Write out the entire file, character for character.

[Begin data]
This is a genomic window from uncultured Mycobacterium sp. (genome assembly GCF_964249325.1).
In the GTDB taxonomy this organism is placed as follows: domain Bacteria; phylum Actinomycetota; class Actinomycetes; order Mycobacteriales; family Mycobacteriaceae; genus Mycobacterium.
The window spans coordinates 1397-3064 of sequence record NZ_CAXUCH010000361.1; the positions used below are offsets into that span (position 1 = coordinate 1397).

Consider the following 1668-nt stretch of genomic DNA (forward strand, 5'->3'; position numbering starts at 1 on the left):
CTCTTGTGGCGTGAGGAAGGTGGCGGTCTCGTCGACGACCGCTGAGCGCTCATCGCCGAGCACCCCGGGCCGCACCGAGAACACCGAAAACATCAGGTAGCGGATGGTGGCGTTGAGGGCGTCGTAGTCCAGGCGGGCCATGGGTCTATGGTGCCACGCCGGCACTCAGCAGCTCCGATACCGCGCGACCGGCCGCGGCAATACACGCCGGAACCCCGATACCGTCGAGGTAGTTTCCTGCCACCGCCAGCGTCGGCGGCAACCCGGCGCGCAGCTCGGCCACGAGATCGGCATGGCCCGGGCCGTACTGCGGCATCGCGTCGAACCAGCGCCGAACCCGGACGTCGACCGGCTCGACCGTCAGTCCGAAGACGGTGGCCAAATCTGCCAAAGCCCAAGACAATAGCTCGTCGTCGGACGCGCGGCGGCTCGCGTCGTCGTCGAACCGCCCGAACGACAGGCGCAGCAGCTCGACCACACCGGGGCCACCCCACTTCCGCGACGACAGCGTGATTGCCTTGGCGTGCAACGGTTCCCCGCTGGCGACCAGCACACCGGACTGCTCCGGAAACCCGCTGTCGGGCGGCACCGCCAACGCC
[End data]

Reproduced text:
This is a genomic window from uncultured Mycobacterium sp. (genome assembly GCF_964249325.1).
In the GTDB taxonomy this organism is placed as follows: domain Bacteria; phylum Actinomycetota; class Actinomycetes; order Mycobacteriales; family Mycobacteriaceae; genus Mycobacterium.
The window spans coordinates 1397-3064 of sequence record NZ_CAXUCH010000361.1; the positions used below are offsets into that span (position 1 = coordinate 1397).

Consider the following 1668-nt stretch of genomic DNA (forward strand, 5'->3'; position numbering starts at 1 on the left):
CTCTTGTGGCGTGAGGAAGGTGGCGGTCTCGTCGACGACCGCTGAGCGCTCATCGCCGAGCACCCCGGGCCGCACCGAGAACACCGAAAACATCAGGTAGCGGATGGTGGCGTTGAGGGCGTCGTAGTCCAGGCGGGCCATGGGTCTATGGTGCCACGCCGGCACTCAGCAGCTCCGATACCGCGCGACCGGCCGCGGCAATACACGCCGGAACCCCGATACCGTCGAGGTAGTTTCCTGCCACCGCCAGCGTCGGCGGCAACCCGGCGCGCAGCTCGGCCACGAGATCGGCATGGCCCGGGCCGTACTGCGGCATCGCGTCGAACCAGCGCCGAACCCGGACGTCGACCGGCTCGACCGTCAGTCCGAAGACGGTGGCCAAATCTGCCAAAGCCCAAGACAATAGCTCGTCGTCGGACGCGCGGCGGCTCGCGTCGTCGTCGAACCGCCCGAACGACAGGCGCAGCAGCTCGACCACACCGGGGCCACCCCACTTCCGCGACGACAGCGTGATTGCCTTGGCGTGCAACGGTTCCCCGCTGGCGACCAGCACACCGGACTGCTCCGGAAACCCGCTGTCGGGCGGCACCGCCAACGCC